Saturday, June 18, 2011

The Strip District Ritual, a BFF and a Butcher



Coupon blogs are really BIG right now.  I have subscribed to a few and have learned quite a bit about saving money with a food budget.  My friend through the goodness of BFF, Christen, also has her own blog, Journey to Debt Free Living and has taught me quite a bit about couponing and saving.  However, I have some tricks up my sleeve, too.  Christen joined my father-in-law and me as we ventured to world of the Strip District, most notably Wholey's.

My father-in-law is a butcher by trade.  He supported his family by working in different grocery stores before eventually climbing the success ladder to work for one of the big food conglomerates.  With that, at any family function he talks about meat.  In April, our family visited the Strip District to purchase meat and seafood items and I thought it may be a good idea to include some of my saving savvy blogger friends in my ordeals in the heart of all things delicious in Pittsburgh proper.  I invited Christen and she willingly woke up at the crack of dawn to fight the crowds at the Strip.

Here is a plan of attack when you go to the Strip District, especially if you'll be purchasing foodstuffs for consumption at a later date:
1.)  You must arrive no later than 8:00 a.m. on a Saturday morning.  Most of the mentioned stores are open on Sundays, too.
2.)  You must bring a cooler or two-depending upon your budget and your appetite.
3.)  You should bring a few of the grocery chain flyers from several weeks prior to view and compare prices.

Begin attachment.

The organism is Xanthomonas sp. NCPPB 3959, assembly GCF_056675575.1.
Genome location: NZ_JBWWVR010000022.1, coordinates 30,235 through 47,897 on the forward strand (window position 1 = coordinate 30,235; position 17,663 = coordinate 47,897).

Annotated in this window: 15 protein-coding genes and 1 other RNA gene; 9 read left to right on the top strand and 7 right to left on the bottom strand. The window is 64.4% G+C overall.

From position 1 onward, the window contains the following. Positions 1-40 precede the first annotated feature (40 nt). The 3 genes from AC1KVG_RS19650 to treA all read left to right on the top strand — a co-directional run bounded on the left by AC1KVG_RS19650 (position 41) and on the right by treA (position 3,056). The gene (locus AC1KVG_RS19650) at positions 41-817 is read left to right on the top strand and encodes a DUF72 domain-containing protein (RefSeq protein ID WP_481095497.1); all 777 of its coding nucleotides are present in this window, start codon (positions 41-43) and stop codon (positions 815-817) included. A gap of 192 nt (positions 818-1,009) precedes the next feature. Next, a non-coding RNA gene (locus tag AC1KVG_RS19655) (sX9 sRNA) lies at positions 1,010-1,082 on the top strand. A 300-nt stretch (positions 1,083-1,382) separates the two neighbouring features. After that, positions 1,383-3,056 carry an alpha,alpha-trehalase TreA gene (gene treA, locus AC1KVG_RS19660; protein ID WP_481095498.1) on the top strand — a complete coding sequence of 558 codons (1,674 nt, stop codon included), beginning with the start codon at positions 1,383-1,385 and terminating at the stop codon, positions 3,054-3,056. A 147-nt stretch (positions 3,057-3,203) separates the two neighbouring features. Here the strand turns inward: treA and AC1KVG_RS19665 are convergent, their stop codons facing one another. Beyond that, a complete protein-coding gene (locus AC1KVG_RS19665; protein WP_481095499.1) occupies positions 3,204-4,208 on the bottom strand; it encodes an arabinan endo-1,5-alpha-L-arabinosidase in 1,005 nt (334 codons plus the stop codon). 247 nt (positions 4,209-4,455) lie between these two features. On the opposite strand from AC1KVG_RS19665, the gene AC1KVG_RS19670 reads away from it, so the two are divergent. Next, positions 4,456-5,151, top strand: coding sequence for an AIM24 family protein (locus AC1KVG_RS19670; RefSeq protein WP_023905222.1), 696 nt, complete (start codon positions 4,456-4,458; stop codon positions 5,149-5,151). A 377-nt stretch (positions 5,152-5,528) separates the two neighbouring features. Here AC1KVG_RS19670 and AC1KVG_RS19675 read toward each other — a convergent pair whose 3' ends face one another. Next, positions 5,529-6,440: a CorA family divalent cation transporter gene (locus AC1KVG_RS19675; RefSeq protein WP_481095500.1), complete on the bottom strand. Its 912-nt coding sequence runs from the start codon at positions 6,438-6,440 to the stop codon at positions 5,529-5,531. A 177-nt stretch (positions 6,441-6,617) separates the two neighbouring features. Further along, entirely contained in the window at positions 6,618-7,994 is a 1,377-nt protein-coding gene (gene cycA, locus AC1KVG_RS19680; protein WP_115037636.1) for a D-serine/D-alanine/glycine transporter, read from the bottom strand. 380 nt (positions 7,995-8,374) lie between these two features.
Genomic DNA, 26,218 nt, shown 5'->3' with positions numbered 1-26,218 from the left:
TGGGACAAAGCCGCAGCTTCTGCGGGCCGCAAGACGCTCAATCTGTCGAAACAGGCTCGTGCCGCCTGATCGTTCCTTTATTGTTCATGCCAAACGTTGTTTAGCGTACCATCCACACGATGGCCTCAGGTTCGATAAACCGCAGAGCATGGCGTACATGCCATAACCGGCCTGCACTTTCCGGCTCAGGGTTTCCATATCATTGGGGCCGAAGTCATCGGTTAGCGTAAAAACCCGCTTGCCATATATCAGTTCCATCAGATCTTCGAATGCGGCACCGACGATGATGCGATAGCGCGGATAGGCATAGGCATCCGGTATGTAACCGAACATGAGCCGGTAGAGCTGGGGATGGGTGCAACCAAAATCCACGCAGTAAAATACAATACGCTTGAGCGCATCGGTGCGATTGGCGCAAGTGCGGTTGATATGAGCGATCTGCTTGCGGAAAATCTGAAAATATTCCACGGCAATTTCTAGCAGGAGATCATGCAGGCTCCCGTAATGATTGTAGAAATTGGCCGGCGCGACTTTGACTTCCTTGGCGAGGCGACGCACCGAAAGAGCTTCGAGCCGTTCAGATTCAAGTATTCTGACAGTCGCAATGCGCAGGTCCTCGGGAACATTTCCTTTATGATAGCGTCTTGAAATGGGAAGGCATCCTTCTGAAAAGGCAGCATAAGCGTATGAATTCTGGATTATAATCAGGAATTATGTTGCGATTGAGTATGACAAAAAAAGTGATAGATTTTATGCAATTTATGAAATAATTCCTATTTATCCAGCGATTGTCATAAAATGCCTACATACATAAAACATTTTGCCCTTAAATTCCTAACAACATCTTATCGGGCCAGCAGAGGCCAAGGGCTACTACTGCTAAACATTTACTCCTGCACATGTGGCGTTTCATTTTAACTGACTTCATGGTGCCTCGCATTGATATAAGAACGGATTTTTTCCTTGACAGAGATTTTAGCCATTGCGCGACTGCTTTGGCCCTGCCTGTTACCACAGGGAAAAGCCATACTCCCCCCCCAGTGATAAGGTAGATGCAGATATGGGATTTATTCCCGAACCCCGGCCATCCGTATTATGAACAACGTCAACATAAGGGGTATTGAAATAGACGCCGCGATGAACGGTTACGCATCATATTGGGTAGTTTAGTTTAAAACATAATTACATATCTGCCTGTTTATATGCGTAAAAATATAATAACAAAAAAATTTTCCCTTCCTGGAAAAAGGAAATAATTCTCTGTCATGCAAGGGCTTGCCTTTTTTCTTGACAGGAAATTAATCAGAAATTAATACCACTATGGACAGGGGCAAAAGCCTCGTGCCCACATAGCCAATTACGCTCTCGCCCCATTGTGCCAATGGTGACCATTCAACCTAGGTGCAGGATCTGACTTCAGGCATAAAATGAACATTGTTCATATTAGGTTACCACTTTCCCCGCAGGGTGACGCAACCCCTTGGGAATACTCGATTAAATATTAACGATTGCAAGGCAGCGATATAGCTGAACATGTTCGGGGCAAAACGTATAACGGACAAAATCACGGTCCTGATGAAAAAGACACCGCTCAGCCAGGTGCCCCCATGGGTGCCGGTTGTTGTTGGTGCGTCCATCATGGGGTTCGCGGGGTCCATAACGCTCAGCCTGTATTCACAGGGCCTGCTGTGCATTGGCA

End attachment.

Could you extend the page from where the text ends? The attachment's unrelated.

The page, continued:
4.)  Start at the farthest destination.  I usually start at Penn Mac.  I then work my way to Sunseri (delicious cheeses and specialty breads), Stan's Market (produce), Penzey's (spices), Prestogeorge (coffee/tea), Mancini's Bread and then to Wholey's for some serious shopping.  I try to avoid, sometimes unsuccessfully, Fudgie Wudgie.  There are other sometimes stops on Penn Avenue, too.  However, I usually follow the same pattern with intense focus on deals and delicacies for the family.
5.)  Wholey's has ice bins stationed at the exit--a big bonus to fill up the coolers.

Back to the story...
My father-in-law schooled me about cuts of meat and prices per pound and tenderness, etc. on our trip in April.  With that, I learned that unless you're going to use the back of the chicken to make soup, don't buy whole chickens.  They're a waste of money.  I learned that if you buy a pork loin and cut down the chops you can save over $2.00 a pound on pork.  I learned that it pays to have an awesome butcher in the family BUT you can also buy a larger piece of meat and request that the butcher cut it for you (there may be a charge but it is worth it.  The below picture shows my father-in-law explaining to Christen where the different cuts of meat are located on the cow:

With Ziploc bags in hand, we headed to my in-laws for the meat cutting to commence.  Here is what my receipt detailed:
  • langostinos $8.09
  • pork loin $24.85 (cut into chops, roasts, kebab squares, and city chicken cubes)
  • fillet mignon $32.34 (cut into steaks)
  • boneless, skinless chicken breasts $12.97 (cut into butterflied breasts, chicken strips, chicken nuggets, chicken kebabs, etc.)
  • ground beef $6.41

My father-in-law cut the meat.  I bagged the meat for the freezer and started my trusty division.
langostinos @ $8.09 /1 meal
pork loin @$24.85/10
fillet mignon @$32.34/5
chicken @ $12.97/9
ground beef @ $6.41/2
TOTAL:  $84.66/27 meals = $3.13 per meal for a family of four

Many people go to Giant Eagle or their neighborhood market for meat.  I understand it.  It is so convenient.  In fact, I used to do the same thing.  I would tally up my perks and shop, but after buying the meat in the Strip District, I just can't go back.

Did I mention how much I spent at Stan's Produce Market?  I paid thirteen dollars for a seedless watermelon, five yellow bell peppers, three cucumbers, three pounds of apples, a bag of carrots, a bunch of bananas, a head of cauliflower and three pounds of small red potatoes.  $13!!!

For another day:  produce comparison via Stan's Market and the Night Farm Market in Bridgeville.  Until then...happy eating!

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